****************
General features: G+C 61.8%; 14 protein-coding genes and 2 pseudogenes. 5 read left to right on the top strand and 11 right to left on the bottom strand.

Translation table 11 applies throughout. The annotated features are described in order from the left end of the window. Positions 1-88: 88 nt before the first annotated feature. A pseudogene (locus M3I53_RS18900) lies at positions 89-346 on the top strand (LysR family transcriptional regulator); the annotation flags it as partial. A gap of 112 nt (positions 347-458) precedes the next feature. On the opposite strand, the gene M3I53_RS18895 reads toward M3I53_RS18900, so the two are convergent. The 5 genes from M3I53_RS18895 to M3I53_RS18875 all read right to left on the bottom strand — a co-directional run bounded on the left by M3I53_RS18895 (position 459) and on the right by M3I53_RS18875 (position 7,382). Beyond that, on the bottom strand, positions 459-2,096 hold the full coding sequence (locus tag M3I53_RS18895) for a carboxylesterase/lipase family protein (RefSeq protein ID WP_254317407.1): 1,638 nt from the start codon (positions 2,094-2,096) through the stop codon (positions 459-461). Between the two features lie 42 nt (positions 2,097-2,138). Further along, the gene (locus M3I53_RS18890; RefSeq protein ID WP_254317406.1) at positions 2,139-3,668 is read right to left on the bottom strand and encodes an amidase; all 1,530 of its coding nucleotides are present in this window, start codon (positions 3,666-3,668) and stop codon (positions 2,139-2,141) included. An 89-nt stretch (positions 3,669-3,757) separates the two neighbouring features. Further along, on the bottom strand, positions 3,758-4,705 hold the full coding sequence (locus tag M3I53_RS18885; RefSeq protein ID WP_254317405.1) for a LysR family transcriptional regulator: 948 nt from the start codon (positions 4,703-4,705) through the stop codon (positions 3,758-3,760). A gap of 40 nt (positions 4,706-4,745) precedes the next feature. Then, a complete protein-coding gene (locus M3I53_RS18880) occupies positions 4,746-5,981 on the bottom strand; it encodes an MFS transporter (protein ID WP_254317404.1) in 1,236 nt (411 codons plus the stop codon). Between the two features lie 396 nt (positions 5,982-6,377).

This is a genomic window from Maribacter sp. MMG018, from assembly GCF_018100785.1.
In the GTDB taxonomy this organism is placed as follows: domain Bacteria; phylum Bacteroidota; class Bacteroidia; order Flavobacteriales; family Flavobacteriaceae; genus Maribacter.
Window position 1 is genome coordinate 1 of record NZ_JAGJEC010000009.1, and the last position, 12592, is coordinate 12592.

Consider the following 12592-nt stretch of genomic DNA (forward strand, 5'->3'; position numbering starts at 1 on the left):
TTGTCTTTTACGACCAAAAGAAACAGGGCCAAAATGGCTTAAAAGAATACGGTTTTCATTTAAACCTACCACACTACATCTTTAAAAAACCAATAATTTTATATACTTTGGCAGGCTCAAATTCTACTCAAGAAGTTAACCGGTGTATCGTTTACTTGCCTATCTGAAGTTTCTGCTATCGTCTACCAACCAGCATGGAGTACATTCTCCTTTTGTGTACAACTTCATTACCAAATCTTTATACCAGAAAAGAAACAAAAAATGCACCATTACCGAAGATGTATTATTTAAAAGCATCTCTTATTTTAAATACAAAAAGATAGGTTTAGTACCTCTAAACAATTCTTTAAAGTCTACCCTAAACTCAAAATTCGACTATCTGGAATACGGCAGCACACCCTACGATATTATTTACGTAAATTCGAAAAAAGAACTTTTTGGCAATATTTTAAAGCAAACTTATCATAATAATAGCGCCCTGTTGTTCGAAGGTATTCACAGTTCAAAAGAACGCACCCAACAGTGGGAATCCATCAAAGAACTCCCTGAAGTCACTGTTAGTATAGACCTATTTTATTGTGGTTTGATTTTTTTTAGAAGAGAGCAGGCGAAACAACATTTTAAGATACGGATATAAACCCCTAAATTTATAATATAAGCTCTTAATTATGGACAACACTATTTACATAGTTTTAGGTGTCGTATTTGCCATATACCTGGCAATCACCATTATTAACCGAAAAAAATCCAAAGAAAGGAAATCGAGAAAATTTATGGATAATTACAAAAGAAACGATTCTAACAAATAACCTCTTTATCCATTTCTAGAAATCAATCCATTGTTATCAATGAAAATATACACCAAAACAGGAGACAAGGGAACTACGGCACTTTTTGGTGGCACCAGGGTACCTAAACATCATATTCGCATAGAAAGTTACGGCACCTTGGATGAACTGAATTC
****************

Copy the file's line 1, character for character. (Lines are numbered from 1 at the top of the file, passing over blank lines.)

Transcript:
General features: G+C 61.8%; 14 protein-coding genes and 2 pseudogenes. 5 read left to right on the top strand and 11 right to left on the bottom strand.